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Judge Rejects Thief’s Alibi of Blindness

<i> From Associated Press</i>

A judge has rejected a former U.S. Forest Service employee’s alibi that he was so blind he couldn’t see how much government property he had stolen.

A Tuolumne County Superior Court jury found Gary Gunderson of Columbia guilty of embezzlement and grand theft of what forest officials termed truckloads of items.

Hoping for leniency, Gunderson, 43, offered this written excuse to Judge William Polley before Tuesday’s sentencing:

“During the years of working for the Forest Service, I was conditioned to think it was customary practice to borrow and take excess government items.

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“Due to my visual impairment, I didn’t realize I had so many items on my property to be returned.”

Judge Polley didn’t see it that way.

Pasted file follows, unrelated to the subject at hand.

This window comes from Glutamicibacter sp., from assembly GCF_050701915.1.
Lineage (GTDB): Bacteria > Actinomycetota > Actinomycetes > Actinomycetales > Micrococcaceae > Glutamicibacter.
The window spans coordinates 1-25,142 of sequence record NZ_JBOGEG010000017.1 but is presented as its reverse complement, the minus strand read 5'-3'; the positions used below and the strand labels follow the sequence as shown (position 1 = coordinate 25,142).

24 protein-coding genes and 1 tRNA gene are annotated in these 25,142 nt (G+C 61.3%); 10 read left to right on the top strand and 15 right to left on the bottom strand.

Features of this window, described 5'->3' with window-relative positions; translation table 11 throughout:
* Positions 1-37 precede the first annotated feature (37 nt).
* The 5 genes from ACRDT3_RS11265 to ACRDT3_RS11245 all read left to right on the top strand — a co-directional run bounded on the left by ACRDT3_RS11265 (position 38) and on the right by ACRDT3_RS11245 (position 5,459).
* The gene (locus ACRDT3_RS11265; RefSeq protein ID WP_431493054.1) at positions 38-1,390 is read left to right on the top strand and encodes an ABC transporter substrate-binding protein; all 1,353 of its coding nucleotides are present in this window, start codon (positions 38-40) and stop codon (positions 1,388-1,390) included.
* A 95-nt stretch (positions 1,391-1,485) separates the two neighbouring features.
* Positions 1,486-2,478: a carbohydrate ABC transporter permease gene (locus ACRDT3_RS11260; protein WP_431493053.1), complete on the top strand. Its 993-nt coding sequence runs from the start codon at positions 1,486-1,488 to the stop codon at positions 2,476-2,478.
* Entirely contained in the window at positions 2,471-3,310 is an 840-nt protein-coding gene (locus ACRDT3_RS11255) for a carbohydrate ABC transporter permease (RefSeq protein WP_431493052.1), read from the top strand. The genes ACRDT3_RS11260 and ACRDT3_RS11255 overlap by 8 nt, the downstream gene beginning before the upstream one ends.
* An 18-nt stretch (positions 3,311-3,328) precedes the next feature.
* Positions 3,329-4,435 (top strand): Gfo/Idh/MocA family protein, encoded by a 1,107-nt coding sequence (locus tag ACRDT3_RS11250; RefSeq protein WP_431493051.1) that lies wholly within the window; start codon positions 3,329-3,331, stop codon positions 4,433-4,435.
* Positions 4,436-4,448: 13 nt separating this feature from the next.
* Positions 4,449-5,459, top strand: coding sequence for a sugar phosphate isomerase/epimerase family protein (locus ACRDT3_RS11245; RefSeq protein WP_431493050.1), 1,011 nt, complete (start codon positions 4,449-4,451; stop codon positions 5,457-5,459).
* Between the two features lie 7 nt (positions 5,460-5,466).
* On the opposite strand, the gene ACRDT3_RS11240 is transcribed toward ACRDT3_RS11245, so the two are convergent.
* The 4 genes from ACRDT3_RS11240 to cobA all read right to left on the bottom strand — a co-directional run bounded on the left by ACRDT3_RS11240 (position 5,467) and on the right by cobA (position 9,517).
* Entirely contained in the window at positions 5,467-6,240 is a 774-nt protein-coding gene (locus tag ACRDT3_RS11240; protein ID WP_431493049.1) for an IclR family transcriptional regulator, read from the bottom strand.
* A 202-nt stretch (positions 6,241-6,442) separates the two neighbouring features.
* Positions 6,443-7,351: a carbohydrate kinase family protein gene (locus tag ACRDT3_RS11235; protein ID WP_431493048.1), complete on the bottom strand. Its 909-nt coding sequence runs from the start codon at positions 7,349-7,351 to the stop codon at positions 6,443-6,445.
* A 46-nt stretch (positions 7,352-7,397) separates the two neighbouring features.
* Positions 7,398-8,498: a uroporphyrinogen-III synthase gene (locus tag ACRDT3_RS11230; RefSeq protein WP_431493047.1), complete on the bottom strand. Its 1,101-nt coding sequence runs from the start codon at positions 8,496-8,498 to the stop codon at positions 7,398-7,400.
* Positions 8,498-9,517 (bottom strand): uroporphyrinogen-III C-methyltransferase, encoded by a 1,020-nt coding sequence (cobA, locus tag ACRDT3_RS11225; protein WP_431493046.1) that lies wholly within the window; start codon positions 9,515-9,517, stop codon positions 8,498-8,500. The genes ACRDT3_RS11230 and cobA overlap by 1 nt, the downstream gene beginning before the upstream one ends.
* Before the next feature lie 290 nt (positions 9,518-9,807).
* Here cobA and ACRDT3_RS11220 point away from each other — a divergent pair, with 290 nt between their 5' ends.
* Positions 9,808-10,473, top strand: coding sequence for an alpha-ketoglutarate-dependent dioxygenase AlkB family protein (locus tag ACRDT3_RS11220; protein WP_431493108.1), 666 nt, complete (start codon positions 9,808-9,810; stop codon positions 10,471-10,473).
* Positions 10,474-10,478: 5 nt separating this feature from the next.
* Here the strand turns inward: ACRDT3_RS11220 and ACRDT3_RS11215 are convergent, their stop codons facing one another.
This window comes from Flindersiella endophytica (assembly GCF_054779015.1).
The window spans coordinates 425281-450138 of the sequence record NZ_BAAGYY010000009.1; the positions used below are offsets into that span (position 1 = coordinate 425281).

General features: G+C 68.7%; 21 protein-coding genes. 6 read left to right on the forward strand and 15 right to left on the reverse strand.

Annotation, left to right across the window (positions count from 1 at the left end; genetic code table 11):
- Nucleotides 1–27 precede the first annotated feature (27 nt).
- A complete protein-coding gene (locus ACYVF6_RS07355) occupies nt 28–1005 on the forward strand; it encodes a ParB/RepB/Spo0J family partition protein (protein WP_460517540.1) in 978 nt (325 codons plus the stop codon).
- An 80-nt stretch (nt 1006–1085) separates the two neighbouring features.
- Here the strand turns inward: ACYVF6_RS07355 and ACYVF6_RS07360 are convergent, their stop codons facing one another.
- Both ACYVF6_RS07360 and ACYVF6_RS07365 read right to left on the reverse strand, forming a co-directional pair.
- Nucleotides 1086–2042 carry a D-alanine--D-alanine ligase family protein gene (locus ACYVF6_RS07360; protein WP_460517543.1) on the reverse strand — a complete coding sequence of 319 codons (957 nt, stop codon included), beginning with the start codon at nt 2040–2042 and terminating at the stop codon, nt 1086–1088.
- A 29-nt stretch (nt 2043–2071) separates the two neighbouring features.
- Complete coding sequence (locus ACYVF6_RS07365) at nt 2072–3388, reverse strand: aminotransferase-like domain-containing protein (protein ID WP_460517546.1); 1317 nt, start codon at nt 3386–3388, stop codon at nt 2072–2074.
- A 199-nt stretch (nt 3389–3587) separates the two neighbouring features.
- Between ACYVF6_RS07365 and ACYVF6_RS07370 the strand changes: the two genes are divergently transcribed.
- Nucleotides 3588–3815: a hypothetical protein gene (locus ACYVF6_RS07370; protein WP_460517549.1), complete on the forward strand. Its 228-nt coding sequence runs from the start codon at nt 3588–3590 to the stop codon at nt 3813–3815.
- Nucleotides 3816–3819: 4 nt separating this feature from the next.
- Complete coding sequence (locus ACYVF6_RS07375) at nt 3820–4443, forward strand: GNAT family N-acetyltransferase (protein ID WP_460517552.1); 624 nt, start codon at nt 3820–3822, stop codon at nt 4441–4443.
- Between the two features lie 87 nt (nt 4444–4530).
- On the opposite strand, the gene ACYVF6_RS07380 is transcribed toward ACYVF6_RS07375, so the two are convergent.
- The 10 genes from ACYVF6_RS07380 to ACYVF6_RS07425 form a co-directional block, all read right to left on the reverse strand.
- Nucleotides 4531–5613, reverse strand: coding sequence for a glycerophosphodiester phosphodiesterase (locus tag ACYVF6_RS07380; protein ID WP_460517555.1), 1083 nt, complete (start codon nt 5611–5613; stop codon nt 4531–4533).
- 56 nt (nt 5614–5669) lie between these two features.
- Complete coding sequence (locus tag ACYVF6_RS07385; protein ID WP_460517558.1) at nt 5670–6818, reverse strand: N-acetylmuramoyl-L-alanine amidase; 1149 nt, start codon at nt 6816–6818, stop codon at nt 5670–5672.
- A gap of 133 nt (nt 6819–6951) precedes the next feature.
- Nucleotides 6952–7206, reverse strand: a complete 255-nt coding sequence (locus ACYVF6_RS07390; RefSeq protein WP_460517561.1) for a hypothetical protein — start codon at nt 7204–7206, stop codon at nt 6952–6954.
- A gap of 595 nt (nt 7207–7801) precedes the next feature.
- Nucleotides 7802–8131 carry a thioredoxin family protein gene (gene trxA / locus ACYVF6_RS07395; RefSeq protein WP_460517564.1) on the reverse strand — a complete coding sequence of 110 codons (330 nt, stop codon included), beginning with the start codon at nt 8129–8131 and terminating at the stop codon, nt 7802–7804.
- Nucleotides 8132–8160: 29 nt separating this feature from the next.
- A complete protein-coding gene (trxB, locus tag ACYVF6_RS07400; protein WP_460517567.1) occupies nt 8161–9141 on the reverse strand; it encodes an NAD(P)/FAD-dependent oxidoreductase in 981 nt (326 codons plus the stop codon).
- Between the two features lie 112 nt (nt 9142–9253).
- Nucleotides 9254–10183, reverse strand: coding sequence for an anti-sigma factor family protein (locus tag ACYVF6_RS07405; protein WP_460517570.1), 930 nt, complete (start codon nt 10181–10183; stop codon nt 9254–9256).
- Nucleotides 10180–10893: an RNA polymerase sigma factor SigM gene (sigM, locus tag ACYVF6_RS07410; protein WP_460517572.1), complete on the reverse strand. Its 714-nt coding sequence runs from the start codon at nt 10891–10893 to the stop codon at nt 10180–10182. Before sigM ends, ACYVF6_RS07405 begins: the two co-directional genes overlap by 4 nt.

“The evidence is absolutely overwhelming that he stole many, many things which far exceeded any mistake or oversight,” Polley said.

Gunderson was ordered to spend 275 days in jail and five years on probation. He will remain free on $25,000 bail while the conviction is appealed.

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Gunderson said he suffers from Usher’s syndrome, which he said causes severe deterioration of hearing and sight. During the trial, he used a cane and hearing aid in court.

Defense attorney Mark Borden asked for a new trial on grounds that a juror said he saw Gunderson drive away from the courthouse one day, which would seem at odds with his claim of bad eyesight.

“If he drives, he drives,” Polley said, denying the motion.

Gunderson worked on a Forest Service survey team from 1975 to 1989, when he switched to warehouse work because of health problems. He was in charge of receiving and disbursing inventory until his arrest in June, 1994.


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